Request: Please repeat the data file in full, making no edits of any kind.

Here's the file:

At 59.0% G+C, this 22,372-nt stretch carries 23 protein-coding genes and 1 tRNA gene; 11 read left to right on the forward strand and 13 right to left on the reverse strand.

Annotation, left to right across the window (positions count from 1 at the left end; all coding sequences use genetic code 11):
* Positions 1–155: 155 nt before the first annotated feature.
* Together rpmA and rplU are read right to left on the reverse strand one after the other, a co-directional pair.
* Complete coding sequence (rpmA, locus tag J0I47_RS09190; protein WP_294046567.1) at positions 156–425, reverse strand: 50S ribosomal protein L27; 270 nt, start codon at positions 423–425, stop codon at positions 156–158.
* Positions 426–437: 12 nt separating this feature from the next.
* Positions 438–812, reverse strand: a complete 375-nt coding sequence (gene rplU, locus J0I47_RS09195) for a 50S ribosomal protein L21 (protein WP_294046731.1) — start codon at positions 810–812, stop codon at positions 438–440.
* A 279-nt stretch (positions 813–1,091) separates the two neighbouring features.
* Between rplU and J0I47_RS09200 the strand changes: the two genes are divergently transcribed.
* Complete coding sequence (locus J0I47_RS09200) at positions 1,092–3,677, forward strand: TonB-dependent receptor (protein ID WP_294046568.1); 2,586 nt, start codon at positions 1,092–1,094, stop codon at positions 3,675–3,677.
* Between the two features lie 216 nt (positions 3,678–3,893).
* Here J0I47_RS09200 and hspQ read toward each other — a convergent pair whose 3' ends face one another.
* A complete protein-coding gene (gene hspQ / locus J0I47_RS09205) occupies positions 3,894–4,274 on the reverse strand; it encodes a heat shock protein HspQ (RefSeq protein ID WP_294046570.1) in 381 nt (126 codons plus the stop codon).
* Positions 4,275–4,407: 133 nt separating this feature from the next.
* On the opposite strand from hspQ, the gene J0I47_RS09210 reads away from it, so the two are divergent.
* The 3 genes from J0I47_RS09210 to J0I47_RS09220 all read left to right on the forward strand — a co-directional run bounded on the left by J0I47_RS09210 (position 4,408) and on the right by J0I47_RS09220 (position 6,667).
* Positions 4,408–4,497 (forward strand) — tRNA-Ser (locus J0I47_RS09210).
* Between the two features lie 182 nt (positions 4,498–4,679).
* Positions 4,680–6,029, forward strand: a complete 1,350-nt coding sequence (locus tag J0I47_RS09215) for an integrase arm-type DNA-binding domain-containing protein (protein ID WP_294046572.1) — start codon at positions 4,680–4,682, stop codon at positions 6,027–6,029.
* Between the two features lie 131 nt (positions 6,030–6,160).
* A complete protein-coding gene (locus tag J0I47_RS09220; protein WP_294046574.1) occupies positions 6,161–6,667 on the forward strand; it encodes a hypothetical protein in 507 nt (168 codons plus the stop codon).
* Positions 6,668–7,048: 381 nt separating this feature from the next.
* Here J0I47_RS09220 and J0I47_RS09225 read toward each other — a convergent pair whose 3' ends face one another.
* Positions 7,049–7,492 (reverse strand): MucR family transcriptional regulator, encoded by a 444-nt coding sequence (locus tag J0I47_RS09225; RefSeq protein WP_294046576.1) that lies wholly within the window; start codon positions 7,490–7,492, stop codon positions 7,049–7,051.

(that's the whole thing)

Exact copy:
At 59.0% G+C, this 22,372-nt stretch carries 23 protein-coding genes and 1 tRNA gene; 11 read left to right on the forward strand and 13 right to left on the reverse strand.

Annotation, left to right across the window (positions count from 1 at the left end; all coding sequences use genetic code 11):
* Positions 1–155: 155 nt before the first annotated feature.
* Together rpmA and rplU are read right to left on the reverse strand one after the other, a co-directional pair.
* Complete coding sequence (rpmA, locus tag J0I47_RS09190; protein WP_294046567.1) at positions 156–425, reverse strand: 50S ribosomal protein L27; 270 nt, start codon at positions 423–425, stop codon at positions 156–158.
* Positions 426–437: 12 nt separating this feature from the next.
* Positions 438–812, reverse strand: a complete 375-nt coding sequence (gene rplU, locus J0I47_RS09195) for a 50S ribosomal protein L21 (protein WP_294046731.1) — start codon at positions 810–812, stop codon at positions 438–440.
* A 279-nt stretch (positions 813–1,091) separates the two neighbouring features.
* Between rplU and J0I47_RS09200 the strand changes: the two genes are divergently transcribed.
* Complete coding sequence (locus J0I47_RS09200) at positions 1,092–3,677, forward strand: TonB-dependent receptor (protein ID WP_294046568.1); 2,586 nt, start codon at positions 1,092–1,094, stop codon at positions 3,675–3,677.
* Between the two features lie 216 nt (positions 3,678–3,893).
* Here J0I47_RS09200 and hspQ read toward each other — a convergent pair whose 3' ends face one another.
* A complete protein-coding gene (gene hspQ / locus J0I47_RS09205) occupies positions 3,894–4,274 on the reverse strand; it encodes a heat shock protein HspQ (RefSeq protein ID WP_294046570.1) in 381 nt (126 codons plus the stop codon).
* Positions 4,275–4,407: 133 nt separating this feature from the next.
* On the opposite strand from hspQ, the gene J0I47_RS09210 reads away from it, so the two are divergent.
* The 3 genes from J0I47_RS09210 to J0I47_RS09220 all read left to right on the forward strand — a co-directional run bounded on the left by J0I47_RS09210 (position 4,408) and on the right by J0I47_RS09220 (position 6,667).
* Positions 4,408–4,497 (forward strand) — tRNA-Ser (locus J0I47_RS09210).
* Between the two features lie 182 nt (positions 4,498–4,679).
* Positions 4,680–6,029, forward strand: a complete 1,350-nt coding sequence (locus tag J0I47_RS09215) for an integrase arm-type DNA-binding domain-containing protein (protein ID WP_294046572.1) — start codon at positions 4,680–4,682, stop codon at positions 6,027–6,029.
* Between the two features lie 131 nt (positions 6,030–6,160).
* A complete protein-coding gene (locus tag J0I47_RS09220; protein WP_294046574.1) occupies positions 6,161–6,667 on the forward strand; it encodes a hypothetical protein in 507 nt (168 codons plus the stop codon).
* Positions 6,668–7,048: 381 nt separating this feature from the next.
* Here J0I47_RS09220 and J0I47_RS09225 read toward each other — a convergent pair whose 3' ends face one another.
* Positions 7,049–7,492 (reverse strand): MucR family transcriptional regulator, encoded by a 444-nt coding sequence (locus tag J0I47_RS09225; RefSeq protein WP_294046576.1) that lies wholly within the window; start codon positions 7,490–7,492, stop codon positions 7,049–7,051.